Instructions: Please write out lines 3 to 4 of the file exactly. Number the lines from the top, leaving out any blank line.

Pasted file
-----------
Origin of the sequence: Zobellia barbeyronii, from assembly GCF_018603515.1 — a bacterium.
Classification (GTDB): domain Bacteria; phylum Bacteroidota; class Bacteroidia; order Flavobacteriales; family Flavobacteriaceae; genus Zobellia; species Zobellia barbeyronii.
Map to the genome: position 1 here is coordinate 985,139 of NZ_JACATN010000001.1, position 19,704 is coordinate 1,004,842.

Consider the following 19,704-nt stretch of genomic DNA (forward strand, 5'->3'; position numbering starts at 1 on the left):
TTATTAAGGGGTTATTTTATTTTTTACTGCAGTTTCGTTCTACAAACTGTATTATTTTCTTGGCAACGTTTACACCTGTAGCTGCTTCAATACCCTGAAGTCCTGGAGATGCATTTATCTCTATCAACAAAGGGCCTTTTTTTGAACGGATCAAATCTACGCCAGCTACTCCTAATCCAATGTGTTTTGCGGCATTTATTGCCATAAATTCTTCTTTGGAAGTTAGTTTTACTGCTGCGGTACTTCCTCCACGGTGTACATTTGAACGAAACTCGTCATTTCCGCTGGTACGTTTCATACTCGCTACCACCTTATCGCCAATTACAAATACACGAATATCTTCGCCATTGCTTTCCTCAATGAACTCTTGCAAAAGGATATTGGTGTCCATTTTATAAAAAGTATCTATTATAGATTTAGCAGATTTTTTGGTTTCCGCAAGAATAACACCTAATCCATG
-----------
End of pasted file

Map to the genome: position 1 here is coordinate 985,139 of NZ_JACATN010000001.1, position 19,704 is coordinate 1,004,842.

Consider the following 19,704-nt stretch of genomic DNA (forward strand, 5'->3'; position numbering starts at 1 on the left):